What the Neocortex Does
herwin at gmu.edu
Sun Aug 6 06:42:09 EST 2000
sisial <sisial at email.msn.com> wrote:
> First, I apologize for sending this response by e-mail. I hit the wrong
> button. I generally try to avoid e-mail without invitation.
> "Harry Erwin" <herwin at gmu.edu> wrote:
> >>> You're missing my point. Symbols are signs. They belong to a countable
> >>> set. Wind-tunnel models can vary continuously (or discontinuously). That
> >>> matters--there are some applications (for example in hydraulic analysis)
> >>> where symbolic modeling encounters an intractable problem, but analog
> >>> modeling works fine.
> >> Keeping in mind that I am still very new to all this, I am not sure I
> >> understand the distinction you are trying to make between "symbolic
> > > modeling" and "analog modeling". Isn't the comparison of "symbolic" to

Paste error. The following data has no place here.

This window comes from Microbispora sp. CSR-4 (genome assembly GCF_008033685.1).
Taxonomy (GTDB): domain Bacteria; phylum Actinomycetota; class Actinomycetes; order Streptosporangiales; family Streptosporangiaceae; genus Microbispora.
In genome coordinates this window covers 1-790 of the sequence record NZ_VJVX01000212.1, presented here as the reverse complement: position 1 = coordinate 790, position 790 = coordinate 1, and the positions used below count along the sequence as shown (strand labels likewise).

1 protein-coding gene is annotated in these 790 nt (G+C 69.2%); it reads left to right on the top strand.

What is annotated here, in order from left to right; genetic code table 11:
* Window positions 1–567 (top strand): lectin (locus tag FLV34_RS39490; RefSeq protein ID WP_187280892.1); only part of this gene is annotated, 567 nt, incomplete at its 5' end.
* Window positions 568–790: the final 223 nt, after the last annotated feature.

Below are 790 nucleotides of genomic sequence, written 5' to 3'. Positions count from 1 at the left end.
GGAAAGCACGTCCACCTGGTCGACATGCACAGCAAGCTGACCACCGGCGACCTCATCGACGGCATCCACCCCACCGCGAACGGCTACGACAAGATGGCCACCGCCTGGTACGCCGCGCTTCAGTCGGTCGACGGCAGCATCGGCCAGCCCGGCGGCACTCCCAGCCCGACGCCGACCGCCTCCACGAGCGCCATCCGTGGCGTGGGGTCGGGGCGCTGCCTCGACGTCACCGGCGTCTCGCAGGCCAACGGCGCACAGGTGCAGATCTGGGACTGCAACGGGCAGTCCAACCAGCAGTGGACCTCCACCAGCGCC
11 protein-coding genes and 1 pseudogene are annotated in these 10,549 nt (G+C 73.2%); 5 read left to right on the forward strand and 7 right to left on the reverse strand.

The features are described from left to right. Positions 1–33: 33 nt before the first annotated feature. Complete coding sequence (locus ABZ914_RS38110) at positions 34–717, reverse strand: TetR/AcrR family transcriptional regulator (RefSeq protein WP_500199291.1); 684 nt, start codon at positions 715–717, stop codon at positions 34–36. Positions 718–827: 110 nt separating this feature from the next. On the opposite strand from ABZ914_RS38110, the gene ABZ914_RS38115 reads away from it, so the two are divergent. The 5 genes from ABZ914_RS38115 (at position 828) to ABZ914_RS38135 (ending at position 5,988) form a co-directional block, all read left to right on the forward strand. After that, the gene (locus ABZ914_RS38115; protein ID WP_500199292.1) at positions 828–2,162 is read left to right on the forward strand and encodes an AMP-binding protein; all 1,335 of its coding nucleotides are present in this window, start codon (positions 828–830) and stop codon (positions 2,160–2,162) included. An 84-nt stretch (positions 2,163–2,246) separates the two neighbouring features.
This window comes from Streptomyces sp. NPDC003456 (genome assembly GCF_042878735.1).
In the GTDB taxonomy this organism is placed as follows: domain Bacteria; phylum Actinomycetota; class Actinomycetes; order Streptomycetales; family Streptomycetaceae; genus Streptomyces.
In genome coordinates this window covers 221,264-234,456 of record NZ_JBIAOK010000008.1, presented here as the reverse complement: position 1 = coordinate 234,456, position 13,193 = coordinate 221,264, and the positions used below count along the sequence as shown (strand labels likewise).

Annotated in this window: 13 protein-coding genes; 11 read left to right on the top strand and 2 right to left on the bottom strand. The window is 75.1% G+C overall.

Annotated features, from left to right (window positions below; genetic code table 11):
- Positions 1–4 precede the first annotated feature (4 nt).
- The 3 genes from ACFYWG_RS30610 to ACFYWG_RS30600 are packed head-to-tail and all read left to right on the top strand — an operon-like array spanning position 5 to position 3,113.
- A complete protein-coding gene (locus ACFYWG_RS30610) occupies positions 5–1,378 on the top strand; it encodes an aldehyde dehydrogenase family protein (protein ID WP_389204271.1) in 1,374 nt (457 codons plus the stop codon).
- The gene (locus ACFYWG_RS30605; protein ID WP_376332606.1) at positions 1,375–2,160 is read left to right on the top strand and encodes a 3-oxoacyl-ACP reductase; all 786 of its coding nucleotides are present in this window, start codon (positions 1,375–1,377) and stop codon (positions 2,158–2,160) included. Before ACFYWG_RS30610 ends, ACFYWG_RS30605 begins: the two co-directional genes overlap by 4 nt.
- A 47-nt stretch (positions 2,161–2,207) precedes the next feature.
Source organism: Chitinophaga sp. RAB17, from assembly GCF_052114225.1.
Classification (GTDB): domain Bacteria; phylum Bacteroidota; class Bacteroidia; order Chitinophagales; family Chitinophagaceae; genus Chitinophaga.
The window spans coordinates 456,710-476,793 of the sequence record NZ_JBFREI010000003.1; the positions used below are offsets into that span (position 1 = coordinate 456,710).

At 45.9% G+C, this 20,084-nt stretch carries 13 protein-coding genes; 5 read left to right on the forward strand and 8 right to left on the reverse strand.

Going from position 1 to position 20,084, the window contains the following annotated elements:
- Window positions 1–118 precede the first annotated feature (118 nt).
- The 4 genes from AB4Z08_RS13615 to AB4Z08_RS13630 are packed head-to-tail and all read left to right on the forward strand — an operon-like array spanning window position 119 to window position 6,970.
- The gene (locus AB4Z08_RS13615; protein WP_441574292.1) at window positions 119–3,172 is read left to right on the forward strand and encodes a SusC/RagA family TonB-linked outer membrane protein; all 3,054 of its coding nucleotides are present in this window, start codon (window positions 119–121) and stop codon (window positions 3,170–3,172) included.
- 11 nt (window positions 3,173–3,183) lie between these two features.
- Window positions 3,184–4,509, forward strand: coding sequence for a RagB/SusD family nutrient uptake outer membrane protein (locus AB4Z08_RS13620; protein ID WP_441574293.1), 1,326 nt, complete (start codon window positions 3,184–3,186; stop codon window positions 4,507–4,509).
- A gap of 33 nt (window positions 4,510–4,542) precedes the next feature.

> >> "analog" something along the line of a comparison of metrics to
> >> precision?
> > Perhaps I would be clearer if I used the term 'formal model' rather than
> > 'symbolic model'.
> Not really; but please keep in mind my limited knowledge of the subject.
> "Formal model" to me seems pretty much synonymous with "symbolic model".
> The distinction between this and "analog modeling" still confuses me. I
> mean, wouldn't an "analog model" simply be a "formal model" in which
> symbols, functions, and so forth are allowed to take on real values?
Formal model is basically anything that can be mapped to/from a Turing
machine. They are characterized by the use of symbol strings from a
> There are formal models for analog recursive neural nets (ARNN). Hava T.
> Siegelmann offers a really good overview of this area of research.
I'll nose into it.
Harry Erwin, PhD, <mailto:herwin at gmu.edu>,Computational Neuroscientist
(modeling bat behavior), Senior SW Analyst and Security Engineer, and
Adjunct Professor of Computer Science, GMU. Looking--CV available at:
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